c) The software developers in India don’t have much, if any, experience. India hasn’t been in the software offshoring business long enough to get experienced programmers (or at least not in large quantities). What typically happens is we get new college graduates and pay them the equivalent of $12,000/yr. Their salaries quickly escalate to $20,000/yr due to competition and once they get 5 years experience, they can get up to $30,000/yr. Most decent programmers don’t get decent until at least 5 years of full time experience, so by the time they’re productive, the cost savings are much lower.

    After several years or moving things to India, our group has made a decision to actually cut back on offshoring and move some positions back to the US. Mainly because the cost savings aren’t as much as advertised, there are some things that can’t be done overseas, like troubleshooting issues with sensitive data, and we’ve found that 2 good people in the US can be as productive as 4 people in India (in many cases far more productive).

    My guess is that others who have offshored to China and India have similar issues and I wouldn’t be suprised to see an overshoot of offshoring followed by a pullback.

  • Posted by Gcs

    not to be too cryptic

    but inflation targeters tend to be
    over valuation friendly

    my guess mistah B



  • Posted by ReformerRay

    First, I want to thank Charlie for that really interesting information in his last post. Second, I want to send some heretical ideas. Please bear with me and give me some feedback. Here goes (gulp).

    The identity S = I + Current Account Balance has become central in the thinking of 99% of the writers dealing with the U. S. trade deficit, including Brad Sester.

    Too much is made of that identity. It applies only to the U. S. economy. It has no implication for the flow of funds between the U. S. and other countries. The “savings shortfall” – difference between savings and investment in the U. S. is unimportant.

    Why? Because the funds for investment in the U. S. by U. S. entities in any one year bears no relation to the level of savings in that year.

    Investment funds in any one year come from retained corporate earnings (savings in past years), banks and private investors drawing upon the 49 trillion dollars of Net Worth accumulated by Households and Non-Profit corporations over the years.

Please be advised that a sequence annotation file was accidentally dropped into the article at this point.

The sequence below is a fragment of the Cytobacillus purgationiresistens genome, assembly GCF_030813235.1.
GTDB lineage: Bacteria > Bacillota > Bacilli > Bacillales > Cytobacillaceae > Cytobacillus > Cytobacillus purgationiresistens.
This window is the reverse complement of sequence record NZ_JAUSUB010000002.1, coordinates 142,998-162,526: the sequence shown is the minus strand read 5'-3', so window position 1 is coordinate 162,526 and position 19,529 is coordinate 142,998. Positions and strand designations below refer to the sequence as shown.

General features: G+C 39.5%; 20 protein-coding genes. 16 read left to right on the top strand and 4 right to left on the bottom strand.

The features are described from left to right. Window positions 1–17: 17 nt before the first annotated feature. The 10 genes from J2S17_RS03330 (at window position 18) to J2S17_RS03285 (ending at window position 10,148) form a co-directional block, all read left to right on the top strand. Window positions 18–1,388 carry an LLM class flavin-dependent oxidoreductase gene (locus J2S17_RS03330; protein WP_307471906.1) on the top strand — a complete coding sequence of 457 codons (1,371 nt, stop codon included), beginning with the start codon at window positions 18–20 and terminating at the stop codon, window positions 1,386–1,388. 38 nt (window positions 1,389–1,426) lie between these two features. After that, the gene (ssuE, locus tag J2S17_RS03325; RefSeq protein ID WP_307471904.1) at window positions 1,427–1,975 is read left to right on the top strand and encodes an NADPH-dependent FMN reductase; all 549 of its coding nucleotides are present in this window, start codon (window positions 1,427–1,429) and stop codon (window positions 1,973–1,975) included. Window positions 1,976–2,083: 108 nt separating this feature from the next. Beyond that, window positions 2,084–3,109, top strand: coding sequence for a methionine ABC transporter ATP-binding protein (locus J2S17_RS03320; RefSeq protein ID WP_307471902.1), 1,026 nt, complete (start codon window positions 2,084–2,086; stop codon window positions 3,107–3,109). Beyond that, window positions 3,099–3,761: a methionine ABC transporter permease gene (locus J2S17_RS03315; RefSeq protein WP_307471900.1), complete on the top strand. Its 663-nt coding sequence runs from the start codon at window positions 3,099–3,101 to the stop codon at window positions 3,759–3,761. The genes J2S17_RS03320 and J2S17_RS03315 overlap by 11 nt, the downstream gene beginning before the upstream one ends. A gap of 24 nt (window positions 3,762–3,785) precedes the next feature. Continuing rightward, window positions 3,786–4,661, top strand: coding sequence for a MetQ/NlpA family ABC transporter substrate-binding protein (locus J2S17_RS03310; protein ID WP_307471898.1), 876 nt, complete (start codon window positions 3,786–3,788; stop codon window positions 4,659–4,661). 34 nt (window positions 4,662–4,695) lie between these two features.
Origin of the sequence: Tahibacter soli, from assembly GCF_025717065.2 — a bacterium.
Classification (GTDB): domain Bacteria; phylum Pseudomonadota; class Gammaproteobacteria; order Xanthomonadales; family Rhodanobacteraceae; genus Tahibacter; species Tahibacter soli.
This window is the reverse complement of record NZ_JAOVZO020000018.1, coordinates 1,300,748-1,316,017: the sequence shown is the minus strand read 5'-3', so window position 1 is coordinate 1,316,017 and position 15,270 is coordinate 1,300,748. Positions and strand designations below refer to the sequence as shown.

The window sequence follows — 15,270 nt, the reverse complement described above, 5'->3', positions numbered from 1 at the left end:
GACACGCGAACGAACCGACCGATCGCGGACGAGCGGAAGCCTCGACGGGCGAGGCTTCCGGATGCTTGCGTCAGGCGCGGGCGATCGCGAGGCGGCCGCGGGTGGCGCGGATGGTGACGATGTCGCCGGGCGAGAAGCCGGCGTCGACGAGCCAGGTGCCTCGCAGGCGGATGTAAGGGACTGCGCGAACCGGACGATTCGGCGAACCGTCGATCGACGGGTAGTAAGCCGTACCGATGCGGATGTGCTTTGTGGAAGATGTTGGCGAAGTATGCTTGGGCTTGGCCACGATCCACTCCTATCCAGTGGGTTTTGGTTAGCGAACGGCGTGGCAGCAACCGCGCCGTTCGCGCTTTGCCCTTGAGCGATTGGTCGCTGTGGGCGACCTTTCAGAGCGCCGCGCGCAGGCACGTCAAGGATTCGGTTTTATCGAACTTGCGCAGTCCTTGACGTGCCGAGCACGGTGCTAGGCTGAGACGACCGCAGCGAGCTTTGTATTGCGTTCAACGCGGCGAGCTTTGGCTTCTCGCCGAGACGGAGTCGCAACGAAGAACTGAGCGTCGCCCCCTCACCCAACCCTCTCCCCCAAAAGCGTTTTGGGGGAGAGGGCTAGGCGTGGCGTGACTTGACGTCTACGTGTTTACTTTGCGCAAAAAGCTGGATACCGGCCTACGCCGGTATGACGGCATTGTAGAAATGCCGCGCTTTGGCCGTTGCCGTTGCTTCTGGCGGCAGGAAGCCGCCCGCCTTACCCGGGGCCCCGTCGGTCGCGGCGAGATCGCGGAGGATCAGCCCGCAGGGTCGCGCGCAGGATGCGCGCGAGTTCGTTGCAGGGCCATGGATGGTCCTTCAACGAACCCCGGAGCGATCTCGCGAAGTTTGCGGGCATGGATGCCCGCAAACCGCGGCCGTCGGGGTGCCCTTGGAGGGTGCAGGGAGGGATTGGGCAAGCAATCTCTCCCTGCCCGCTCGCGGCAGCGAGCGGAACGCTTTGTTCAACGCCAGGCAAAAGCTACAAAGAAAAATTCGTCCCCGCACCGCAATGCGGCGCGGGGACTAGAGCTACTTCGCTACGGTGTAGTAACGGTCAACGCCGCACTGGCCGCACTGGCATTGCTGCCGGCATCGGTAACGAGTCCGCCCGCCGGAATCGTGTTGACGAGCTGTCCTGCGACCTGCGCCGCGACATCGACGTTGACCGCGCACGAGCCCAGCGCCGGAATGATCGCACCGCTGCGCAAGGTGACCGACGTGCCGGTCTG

The lack of savings in any one year, as reported by the BEA, does not require that foreigners send money to the U. S. in that year to make up for a shortage of savings. The reported savings in one year are what they are – an outcome of the U. S. economy. When we have a large trade deficit, we are likely to have a low level of savings. The reported lack of savings in any year cannot be a problem for an economy that has seen corporate profits and retained earnings soar in the last 30 months and have added 9 trillion dollars to the Net Worth of Households and Non-Profit organizations in the years 2003 and 2004.

    The decision of BEA to limit their definition of savings to the economic gains produced by the output of the economy in a limited time period makes sense to me, because it is consistent with the meaning of GDP. Therefore, it must exclude changes in the value of existing assets.

    But the gains in Net Worth in 2003 and 2004 are mostly change in the value of existing assets.

    “The current account deficit measures essentially the amount we have to borrow from the rest of the world to support the amount we consume in excess of the amount we produce in any one year.”

    Wrong! We can and we do support consumption in excess of production by drawing down on the net worth of the private sector. The private sector (including the corporate sector) pays for our excess imports.

    This slightly different view of the relationship between the U. S. economy and the rest of the world does not eliminate or reduce the need for the U.S. to reduce our trade deficit. It just makes the statement of the problem more complex.

    Savings as reported by the BEA behaves more like a dependent variable than an independent one, in my view. Give it little thought.

  • Posted by Guest

    here’s a look back on NAFTA from the PBS newshour last nite 😀 cheers!

  • Posted by bsetser

    Movie Guy. No guarantees. But i certainly think china might be a less formidable export machine (And magnet for investment) if the rMB appreciated to something close to its fair value, even if other policies remain unchanged.